Balancing Competing Dignity Claims: Insights from the United Kingdom and Italy

Frau, Matteo and Breda, Vito (2021) Balancing Competing Dignity Claims: Insights from the United Kingdom and Italy. In: The Inherence of Human Dignity: Law and Religious Liberty, Volume 2. Foundations of Human Dignity. Anthem Press, London, United Kingdom, pp. 165-184. ISBN 9781785276521


Abstract

This paper discusses the balancing between the prerogative to manifest identity based beliefs, such as the support for same sex marriage, and the prerogative to refuse the reproduction of such a message by a service provider. Both prerogatives are the manifestation of human dignity that have normative and pragmatic implications that should be assessed by a deliberative arena. The narrative is supported by a comparative analysis of recent UK jurisprudence and by the evaluations of the statutory measures that inform Italian and European law.

The first manifestation of human dignity in the case is constructed as a prerogative granted to a historically discriminated identity to assess publicly offered services. The second manifestation of human dignity is the prerogative of individuals who are operating a business to refuse to provide a service on the basis that what is asked is perceived as hindering their religious beliefs. In this paper we provide a review of the Northern Irish, the British and the Italian system of rules that informs the accommodation of this dilemma. These three systems are, albeit differently, committed to protect human dignity and they comply, again distinctively, to the set of international obligations that derived from a membership to the Council of Europe and the European Union.

The analysis shows that whilst there are strong indications that international jurisdictions are dynamically changing the balance between the prerogative to manifest and the prerogative to refuse identity based claims, the process of accommodation of concurring manifestations is still better left to the national and regional deliberative arena.

This paper will be divided into sections preceded by an introduction to the case and followed by a conclusion. The first part discusses the Lee v Ashers Baking Company case. The second section discusses the statutory measures that inform Italian law on cases in which there might be an allegation of discrimination. The comparison shows that even in a legal system, like the Italian, where there is a generally entrenched constitutional protection against discrimination, it is unprovable that they will consider the refusal to reproduce identity based beliefs as discriminatory without a specific statutory intervention by the Italian Parliament.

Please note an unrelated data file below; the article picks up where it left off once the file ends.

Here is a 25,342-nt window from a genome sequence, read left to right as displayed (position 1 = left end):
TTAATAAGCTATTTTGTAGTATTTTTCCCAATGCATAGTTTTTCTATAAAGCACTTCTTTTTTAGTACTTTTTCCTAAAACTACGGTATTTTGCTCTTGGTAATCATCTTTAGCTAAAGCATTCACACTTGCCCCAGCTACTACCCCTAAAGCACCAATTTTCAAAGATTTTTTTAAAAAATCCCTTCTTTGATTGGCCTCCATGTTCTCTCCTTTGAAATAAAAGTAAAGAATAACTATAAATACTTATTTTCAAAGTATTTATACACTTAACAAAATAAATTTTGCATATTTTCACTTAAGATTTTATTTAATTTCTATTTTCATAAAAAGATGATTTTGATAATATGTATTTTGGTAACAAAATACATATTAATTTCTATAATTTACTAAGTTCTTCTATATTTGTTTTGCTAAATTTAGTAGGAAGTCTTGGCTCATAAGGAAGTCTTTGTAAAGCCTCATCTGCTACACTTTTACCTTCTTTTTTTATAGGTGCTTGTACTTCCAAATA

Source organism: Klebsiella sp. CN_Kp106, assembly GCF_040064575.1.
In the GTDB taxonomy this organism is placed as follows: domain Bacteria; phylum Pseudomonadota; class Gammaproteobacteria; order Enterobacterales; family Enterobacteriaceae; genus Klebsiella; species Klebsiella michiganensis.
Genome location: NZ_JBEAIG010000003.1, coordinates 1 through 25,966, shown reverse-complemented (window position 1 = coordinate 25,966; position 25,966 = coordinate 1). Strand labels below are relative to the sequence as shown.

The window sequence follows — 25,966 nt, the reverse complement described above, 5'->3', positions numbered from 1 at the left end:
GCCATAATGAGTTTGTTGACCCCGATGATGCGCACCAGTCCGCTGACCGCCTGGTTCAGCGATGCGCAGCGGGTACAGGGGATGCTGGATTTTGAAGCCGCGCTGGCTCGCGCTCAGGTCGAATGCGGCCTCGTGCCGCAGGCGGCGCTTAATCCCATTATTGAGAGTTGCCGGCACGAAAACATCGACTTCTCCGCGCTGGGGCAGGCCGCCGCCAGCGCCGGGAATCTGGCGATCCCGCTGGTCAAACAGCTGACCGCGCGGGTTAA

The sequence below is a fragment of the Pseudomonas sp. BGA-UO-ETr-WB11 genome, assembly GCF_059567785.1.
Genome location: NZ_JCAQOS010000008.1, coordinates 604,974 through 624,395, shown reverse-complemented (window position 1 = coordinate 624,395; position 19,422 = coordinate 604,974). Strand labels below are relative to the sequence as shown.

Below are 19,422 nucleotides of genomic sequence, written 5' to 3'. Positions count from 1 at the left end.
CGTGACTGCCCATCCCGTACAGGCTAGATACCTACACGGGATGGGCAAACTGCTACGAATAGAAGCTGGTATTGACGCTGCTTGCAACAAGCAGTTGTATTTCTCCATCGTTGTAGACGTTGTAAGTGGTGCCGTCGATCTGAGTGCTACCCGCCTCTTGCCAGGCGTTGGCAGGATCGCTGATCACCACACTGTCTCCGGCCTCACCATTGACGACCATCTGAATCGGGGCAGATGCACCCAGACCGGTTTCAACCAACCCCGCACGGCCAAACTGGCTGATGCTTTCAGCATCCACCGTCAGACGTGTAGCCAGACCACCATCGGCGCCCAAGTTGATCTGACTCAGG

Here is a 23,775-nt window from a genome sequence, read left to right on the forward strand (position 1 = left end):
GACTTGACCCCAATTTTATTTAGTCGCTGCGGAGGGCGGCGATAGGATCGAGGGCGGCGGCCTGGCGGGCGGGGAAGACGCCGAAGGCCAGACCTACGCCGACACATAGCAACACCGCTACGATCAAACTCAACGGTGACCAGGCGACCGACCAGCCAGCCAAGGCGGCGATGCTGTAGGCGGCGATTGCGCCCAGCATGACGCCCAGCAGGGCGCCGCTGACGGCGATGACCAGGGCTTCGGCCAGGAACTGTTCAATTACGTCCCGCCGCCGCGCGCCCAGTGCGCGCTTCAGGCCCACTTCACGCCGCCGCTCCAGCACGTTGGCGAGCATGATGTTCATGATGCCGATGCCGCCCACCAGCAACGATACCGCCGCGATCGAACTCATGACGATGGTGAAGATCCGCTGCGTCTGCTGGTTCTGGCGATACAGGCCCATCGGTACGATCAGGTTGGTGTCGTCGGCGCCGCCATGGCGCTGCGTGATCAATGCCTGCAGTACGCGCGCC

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Item Type: Book Chapter (Commonwealth Reporting Category B)
Refereed: Yes
Item Status: Live Archive
Faculty/School / Institute/Centre: Current - Faculty of Business, Education, Law and Arts - School of Law and Justice (1 Jul 2013 -)
Faculty/School / Institute/Centre: Current - Faculty of Business, Education, Law and Arts - School of Law and Justice (1 Jul 2013 -)
Date Deposited: 18 Mar 2021 00:09
Last Modified: 18 Mar 2021 00:09
Uncontrolled Keywords: Human dignity, religious freedom, gay rights.
Fields of Research (2008): 18 Law and Legal Studies > 1801 Law > 180109 Corporations and Associations Law
18 Law and Legal Studies > 1801 Law > 180106 Comparative Law
22 Philosophy and Religious Studies > 2204 Religion and Religious Studies > 220402 Comparative Religious Studies
22 Philosophy and Religious Studies > 2299 Other Philosophy and Religious Studies > 229999 Philosophy and Religious Studies not elsewhere classified
Fields of Research (2020): 48 LAW AND LEGAL STUDIES > 4803 International and comparative law > 480302 Comparative law
Socio-Economic Objectives (2008): E Expanding Knowledge > 97 Expanding Knowledge > 970122 Expanding Knowledge in Philosophy and Religious Studies
Socio-Economic Objectives (2020): 23 LAW, POLITICS AND COMMUNITY SERVICES > 2304 Justice and the law > 230499 Justice and the law not elsewhere classified
URI: http://eprints.usq.edu.au/id/eprint/41575

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